A new semiconductor device for applications in 6G data communication has been developed. It has attracted considerable attention, capable of processing digital signals significantly faster and being more energy-efficient than anything available today.
Professor Myungsoo Kim (Department of Electrical and Computer Engineering, UNIST) developed low-power, high-speed analog switches, in collaboration with researchers from the United States, France, and Israel. An analog switch is a solid-state semiconductor device that selectively passes or blocks the wireless signals. Their findings have been published in the June 2022 issue of Nature Electronics, a sister publication to Nature.
To better support wireless communications, such as autonomous driving and augmented/virtual reality (AR/VR) with 6G, the sixth generation of wireless communications technologies, the power consumption of communication devices must be reduced. Conventional analogue and radio-frequency (RF) switches based on solid-state diode or transistor devices are volatile and consume energy during switching events and also during standby or when idle in the ON and OFF states, noted the research team.
Figure 1. (a) Simplified perspective-view illustration of the MoS2 RF switch with a vertical MIM structure, (b) QAM16 and QAM32 constellation diagrams for devices with the THRU and ON state, (c) High-frequency THz performance of MoS2 non-volatile switch.
In this study, the research team reported nanoscale non-volatile analogue switches based on monolayer molybdenum disulfide (MoS2) for applications in 6G data communication.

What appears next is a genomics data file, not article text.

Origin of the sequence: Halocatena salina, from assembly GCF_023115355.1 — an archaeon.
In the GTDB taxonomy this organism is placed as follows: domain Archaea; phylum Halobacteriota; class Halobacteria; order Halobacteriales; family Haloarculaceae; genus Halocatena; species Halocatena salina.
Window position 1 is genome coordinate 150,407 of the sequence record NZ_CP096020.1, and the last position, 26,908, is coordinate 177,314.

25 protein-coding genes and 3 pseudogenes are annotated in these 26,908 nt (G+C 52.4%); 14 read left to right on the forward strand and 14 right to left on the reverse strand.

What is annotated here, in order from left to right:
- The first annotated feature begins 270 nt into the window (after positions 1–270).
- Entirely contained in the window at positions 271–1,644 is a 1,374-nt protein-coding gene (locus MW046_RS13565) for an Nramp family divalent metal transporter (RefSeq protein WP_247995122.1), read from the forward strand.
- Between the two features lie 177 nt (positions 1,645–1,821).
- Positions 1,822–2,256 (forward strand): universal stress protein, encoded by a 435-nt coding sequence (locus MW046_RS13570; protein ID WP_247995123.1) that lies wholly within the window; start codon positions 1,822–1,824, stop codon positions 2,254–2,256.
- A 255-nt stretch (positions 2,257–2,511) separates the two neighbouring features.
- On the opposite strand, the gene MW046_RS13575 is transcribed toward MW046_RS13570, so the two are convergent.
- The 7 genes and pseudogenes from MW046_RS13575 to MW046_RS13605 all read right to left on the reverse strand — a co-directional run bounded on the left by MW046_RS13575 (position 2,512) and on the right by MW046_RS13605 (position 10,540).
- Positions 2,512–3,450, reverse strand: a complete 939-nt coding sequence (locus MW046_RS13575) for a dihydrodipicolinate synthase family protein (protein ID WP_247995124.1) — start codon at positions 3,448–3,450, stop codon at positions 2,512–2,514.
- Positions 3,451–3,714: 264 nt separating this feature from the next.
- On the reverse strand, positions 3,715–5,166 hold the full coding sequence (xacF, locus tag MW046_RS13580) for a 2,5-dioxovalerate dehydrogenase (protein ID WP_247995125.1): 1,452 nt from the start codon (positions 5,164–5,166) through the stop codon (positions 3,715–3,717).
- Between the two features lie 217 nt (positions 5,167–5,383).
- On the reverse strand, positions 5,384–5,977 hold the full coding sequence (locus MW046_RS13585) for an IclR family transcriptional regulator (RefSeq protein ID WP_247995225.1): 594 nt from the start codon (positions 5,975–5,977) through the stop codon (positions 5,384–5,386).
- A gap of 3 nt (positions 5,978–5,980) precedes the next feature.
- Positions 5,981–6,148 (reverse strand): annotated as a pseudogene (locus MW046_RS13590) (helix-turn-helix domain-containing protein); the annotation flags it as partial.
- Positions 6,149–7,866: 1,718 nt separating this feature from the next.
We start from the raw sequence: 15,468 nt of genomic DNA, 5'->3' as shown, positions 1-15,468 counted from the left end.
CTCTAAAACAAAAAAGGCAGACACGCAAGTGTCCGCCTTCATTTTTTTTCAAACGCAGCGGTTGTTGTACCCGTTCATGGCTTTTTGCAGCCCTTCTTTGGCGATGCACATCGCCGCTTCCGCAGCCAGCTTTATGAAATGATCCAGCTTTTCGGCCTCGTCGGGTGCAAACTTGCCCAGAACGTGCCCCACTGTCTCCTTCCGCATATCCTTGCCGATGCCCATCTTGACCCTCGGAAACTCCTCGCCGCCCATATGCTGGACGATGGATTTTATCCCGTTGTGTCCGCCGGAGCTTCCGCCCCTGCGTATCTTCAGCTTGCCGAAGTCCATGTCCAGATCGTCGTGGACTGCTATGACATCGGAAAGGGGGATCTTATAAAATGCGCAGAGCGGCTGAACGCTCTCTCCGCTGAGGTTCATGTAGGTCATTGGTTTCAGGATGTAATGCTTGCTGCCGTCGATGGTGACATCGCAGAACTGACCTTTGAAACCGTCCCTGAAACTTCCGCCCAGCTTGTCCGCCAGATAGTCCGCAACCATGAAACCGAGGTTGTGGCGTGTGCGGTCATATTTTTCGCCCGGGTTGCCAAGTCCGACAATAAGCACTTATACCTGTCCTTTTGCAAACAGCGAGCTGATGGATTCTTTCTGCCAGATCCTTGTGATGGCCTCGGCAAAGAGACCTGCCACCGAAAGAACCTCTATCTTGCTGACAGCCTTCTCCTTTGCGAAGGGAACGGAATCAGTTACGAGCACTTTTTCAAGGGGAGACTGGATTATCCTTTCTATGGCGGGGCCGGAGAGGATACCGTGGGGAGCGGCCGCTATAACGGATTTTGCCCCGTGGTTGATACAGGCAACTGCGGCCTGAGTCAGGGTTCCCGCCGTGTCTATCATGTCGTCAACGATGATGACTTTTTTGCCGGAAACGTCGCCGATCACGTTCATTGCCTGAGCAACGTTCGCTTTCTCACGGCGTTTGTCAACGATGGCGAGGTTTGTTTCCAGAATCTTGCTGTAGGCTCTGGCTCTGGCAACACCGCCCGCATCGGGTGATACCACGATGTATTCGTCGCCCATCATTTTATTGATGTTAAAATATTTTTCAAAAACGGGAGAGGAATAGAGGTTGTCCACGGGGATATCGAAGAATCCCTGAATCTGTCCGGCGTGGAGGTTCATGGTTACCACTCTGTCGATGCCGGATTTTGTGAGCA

According to the research team, these switches exhibit low insertion loss and high isolation up to 480 GHz due to their nanoscale vertical and lateral dimensions, which results in low resistance in the ON state and low capacitance in the OFF state, respectively. Besides, the devices achieved a data rate of 100 Gbit s-1 (conforming to the IEEE 6G standard for high-frequency components), with low error-vector magnitude (EVM), low bit error rate (BER), and high signal-to-noise ratio (SNR).
The research team also demonstrated the high performance of the MoS2 switches through the eye diagram and constellation diagram measurements using various complex modulation methods. They anticipate that “MoS2-based non-volatile analogue switches could be a valuable component in high-data-rate 6G data communication and related systems.”
This study has also been highlighted in the ‘Research Briefing’ of Nature Electronics as “A solid-state electronic switch based on an atomic sheet of molybdenum disulfide is demonstrated in the 6G communication band with very high speed data transmission.”
This study has been jointly participated by researchers from the University of Texas at Austin in United States, the University of Lille in France, and the Technion-Israel Institute of Technology in Israel. It has also been supported through the UNIST U-K brand projects.
Kim, M., Ducournau, G., Skrzypczak, S. et al., “Monolayer molybdenum disulfide switches for 6G communication systems,” Nat. Electron., (2022).